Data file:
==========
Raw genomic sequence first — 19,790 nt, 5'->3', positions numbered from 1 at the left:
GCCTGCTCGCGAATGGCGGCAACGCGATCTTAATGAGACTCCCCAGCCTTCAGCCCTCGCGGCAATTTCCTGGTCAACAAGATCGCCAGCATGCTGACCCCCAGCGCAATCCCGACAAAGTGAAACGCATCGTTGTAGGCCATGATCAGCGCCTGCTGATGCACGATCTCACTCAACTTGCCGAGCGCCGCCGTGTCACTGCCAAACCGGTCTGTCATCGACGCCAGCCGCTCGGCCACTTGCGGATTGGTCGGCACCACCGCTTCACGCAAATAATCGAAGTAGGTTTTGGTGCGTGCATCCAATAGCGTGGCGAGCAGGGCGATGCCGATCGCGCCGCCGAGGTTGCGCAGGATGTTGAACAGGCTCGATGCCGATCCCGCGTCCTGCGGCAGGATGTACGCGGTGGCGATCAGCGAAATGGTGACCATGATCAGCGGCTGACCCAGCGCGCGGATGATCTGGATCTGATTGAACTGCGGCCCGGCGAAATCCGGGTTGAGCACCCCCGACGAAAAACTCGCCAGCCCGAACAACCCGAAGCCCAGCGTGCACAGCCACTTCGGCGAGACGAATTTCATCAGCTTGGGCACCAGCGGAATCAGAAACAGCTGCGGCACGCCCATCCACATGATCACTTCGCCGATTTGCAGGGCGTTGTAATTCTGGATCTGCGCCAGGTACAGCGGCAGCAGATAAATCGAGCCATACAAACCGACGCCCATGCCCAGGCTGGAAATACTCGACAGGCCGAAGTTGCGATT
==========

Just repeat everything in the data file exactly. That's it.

Raw genomic sequence first — 19,790 nt, 5'->3', positions numbered from 1 at the left:
GCCTGCTCGCGAATGGCGGCAACGCGATCTTAATGAGACTCCCCAGCCTTCAGCCCTCGCGGCAATTTCCTGGTCAACAAGATCGCCAGCATGCTGACCCCCAGCGCAATCCCGACAAAGTGAAACGCATCGTTGTAGGCCATGATCAGCGCCTGCTGATGCACGATCTCACTCAACTTGCCGAGCGCCGCCGTGTCACTGCCAAACCGGTCTGTCATCGACGCCAGCCGCTCGGCCACTTGCGGATTGGTCGGCACCACCGCTTCACGCAAATAATCGAAGTAGGTTTTGGTGCGTGCATCCAATAGCGTGGCGAGCAGGGCGATGCCGATCGCGCCGCCGAGGTTGCGCAGGATGTTGAACAGGCTCGATGCCGATCCCGCGTCCTGCGGCAGGATGTACGCGGTGGCGATCAGCGAAATGGTGACCATGATCAGCGGCTGACCCAGCGCGCGGATGATCTGGATCTGATTGAACTGCGGCCCGGCGAAATCCGGGTTGAGCACCCCCGACGAAAAACTCGCCAGCCCGAACAACCCGAAGCCCAGCGTGCACAGCCACTTCGGCGAGACGAATTTCATCAGCTTGGGCACCAGCGGAATCAGAAACAGCTGCGGCACGCCCATCCACATGATCACTTCGCCGATTTGCAGGGCGTTGTAATTCTGGATCTGCGCCAGGTACAGCGGCAGCAGATAAATCGAGCCATACAAACCGACGCCCATGCCCAGGCTGGAAATACTCGACAGGCCGAAGTTGCGATT